He has just opened the Mantis restaurant (Paris, 145) in a place that was an Argentine steakhouse and in which fish and shellfish have now gained ground over meat. And where the embers under the grill coexist with the flame that surrounds the wok or the rattle of the buckets in the bain-marie. The chefs and partners Toni Solans and David Romero, who assure that since they met years ago while studying at Hofmann, a glance is enough to understand each other, they prefer ingredients from the sea to play with those contrasts of Asian techniques and flavors that they enjoy, without wanting to be pigeonholed in a style or an origin. It would be as unthinkable for them to renounce Chinese cuisine as Mexican or Catalan cuisine, which in their first letter appears in a sea and mountains of cuttlefish, sea urchins and cow tongue.
With a mischievous smile, they say that they have called the restaurant Mantis because it is "the natural evolution" of a previous project about which they better not give too many details, although apparently it was hidden in the street of Les Mosques and was part of a clandestine culinary trail. Be careful with that insect, the mantis, which the RAE describes as elongated, with large eyes and long, robust forelegs, which it keeps collected before its head as if in a prayerful attitude and equipped with strong spines to hold the prey it feeds on. Be careful with this new Mantis, which is starting off strong and whose owners assure that they don't think about stars or anything other than having a great time cooking and trying to reconcile a bit, if possible (for now they start closing on Saturdays and Sundays). They will give war and at this point of the year it can already be seen that we are facing one of the most outstanding openings of 2023.
Solans and Romero have in the kitchen Dani Baeza, a Chilean engineer who went over to the stove and with the cook of Greek ancestors Sandra Tsikos, and at the sink with the boundless energy of Aliq Acbar. In the room they did not doubt it: "We had to convince yes or yes Albert Ribas", excellent sommelier ex Koi Shunka and Compartir.
The careful interior design, signed by Cristina Cirera, invites you to think that there is an investment partner in the back room. That's right: they affectionately call him the Patron and he is the father of Solans, the architect Antonio Solans Cardus.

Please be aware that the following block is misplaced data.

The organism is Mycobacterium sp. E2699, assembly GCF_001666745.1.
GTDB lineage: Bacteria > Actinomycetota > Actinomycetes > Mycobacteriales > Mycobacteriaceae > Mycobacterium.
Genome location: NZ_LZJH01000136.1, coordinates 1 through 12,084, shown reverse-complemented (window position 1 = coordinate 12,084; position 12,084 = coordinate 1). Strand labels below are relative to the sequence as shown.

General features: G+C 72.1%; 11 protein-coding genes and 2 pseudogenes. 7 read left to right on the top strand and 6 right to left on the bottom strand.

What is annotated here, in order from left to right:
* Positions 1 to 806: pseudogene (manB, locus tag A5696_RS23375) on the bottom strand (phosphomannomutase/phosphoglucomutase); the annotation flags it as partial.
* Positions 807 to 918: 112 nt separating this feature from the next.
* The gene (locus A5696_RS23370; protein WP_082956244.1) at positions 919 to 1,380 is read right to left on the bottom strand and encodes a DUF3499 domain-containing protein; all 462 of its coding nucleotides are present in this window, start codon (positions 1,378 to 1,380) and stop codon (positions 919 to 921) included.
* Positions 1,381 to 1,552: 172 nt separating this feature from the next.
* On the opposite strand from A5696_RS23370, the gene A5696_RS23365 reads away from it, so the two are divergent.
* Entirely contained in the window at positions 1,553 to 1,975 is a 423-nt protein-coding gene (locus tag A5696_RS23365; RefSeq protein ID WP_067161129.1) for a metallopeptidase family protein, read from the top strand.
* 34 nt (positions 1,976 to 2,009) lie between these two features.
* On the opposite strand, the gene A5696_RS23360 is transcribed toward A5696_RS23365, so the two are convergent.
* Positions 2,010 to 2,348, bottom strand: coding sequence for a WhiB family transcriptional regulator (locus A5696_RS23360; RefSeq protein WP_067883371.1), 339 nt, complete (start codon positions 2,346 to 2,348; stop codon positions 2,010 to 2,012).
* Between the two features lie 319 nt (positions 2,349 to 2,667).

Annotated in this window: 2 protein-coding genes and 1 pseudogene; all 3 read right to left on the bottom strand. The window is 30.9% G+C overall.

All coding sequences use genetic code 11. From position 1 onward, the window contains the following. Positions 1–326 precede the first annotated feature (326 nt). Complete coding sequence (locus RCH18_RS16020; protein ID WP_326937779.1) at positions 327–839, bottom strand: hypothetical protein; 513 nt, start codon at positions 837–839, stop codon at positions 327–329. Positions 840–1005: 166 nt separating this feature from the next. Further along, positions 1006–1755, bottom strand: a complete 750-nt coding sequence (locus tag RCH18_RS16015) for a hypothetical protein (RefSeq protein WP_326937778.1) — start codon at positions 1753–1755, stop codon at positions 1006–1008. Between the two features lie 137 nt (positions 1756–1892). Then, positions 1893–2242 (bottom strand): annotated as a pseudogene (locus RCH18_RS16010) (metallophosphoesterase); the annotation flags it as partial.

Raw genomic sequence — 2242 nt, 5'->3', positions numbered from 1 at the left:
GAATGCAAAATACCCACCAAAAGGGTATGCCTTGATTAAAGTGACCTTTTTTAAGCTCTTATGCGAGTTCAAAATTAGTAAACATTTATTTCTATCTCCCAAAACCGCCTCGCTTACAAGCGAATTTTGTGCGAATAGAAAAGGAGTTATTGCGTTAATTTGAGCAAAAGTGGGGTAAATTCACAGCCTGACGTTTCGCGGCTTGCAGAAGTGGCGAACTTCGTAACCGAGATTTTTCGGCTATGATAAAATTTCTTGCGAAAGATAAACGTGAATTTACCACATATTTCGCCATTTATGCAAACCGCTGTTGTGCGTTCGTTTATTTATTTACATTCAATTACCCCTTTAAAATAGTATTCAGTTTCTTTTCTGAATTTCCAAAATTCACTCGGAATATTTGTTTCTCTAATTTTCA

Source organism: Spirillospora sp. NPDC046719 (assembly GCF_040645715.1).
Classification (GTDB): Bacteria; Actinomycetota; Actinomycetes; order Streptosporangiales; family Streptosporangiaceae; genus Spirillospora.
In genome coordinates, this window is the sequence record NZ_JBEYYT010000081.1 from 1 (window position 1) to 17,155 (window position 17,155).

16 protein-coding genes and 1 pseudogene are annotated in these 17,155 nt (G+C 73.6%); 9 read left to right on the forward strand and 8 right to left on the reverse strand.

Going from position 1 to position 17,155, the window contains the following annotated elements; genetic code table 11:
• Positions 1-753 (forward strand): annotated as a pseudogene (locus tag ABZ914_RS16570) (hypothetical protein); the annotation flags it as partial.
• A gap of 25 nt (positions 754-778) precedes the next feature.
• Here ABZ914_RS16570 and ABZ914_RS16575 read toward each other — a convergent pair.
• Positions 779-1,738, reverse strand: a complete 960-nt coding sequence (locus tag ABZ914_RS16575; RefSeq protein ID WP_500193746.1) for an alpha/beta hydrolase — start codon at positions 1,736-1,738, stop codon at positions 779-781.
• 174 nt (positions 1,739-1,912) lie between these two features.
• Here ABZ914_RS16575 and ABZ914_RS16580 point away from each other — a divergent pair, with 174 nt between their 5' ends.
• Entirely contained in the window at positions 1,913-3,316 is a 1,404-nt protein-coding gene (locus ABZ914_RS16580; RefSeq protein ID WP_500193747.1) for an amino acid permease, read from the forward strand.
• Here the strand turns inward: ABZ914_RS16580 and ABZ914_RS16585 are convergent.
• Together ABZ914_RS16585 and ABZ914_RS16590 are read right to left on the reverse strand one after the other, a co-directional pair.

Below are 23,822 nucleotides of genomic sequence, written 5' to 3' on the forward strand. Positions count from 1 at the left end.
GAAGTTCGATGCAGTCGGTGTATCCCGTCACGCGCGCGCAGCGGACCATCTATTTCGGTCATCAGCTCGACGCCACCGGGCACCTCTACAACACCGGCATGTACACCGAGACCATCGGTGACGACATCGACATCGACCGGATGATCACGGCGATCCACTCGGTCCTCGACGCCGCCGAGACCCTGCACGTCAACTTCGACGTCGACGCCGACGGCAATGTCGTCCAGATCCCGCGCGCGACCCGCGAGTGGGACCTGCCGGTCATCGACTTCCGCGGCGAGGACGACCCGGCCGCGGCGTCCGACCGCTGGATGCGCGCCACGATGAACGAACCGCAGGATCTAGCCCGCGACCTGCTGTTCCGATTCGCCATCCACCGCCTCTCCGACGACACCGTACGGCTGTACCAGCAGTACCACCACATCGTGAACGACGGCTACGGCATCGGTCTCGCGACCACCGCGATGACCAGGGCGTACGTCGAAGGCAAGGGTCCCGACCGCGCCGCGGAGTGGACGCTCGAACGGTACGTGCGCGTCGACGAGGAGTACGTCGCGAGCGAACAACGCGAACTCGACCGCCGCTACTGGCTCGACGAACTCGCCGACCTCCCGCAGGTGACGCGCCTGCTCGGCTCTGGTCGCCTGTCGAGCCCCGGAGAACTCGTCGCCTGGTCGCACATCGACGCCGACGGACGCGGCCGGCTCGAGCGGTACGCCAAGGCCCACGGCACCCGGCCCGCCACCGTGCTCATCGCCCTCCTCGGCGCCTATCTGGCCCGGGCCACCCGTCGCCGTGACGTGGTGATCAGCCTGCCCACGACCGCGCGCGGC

From this privileged place in front of the bar, we delve into dishes as interesting as squid sashimi on a thin toasted sheet of nori seaweed and lemon peel (7 euros) or Norway lobster on crispy chicken skin with saffron mayonnaise (8 euros). euro). And we are discovering, while they work plating (why not the help of tongs?), the trajectory of both cooks apart from their joint experience when Toni convinced David to go to the street of the Mosques. The latter did an internship at DiverXo in Madrid at a very young age and was hired a month after joining. He endured the pressure of that kitchen for just over a year, which left him as exhausted as it was fascinated, just like the figure of Muñoz, “a phenomenon of nature”.
Later he would continue learning from Hideki Matsuhisa at Koy Shunka. Solans began his internship in Sweden. “I am one of the few who have been lucky enough to work with Magnus Nilsson on the late Fäviken. A crack". He also went through the Barcelona Slow
The smoked mackerel dish with goat yogurt and aubergine is beautiful and sweet; delicate and tasty “har gow” (18 euros), delicate prawn dim sums with sauce from their heads; The spicy fried aubergines with that Sichuan sauce (11 euros) are vibrant, which they prepare with numerous ingredients and whose nuances of flavor and contrasts of textures they feel summarize the essence of their attitude in the kitchen. Also very interesting is the "gui tei" oxtail with murgulas (22 euros). The desserts bear the signature of her friend Nathalie Miranda (ex Pakta), who has not been able to join the team because she is preparing her own project but she wanted to support them.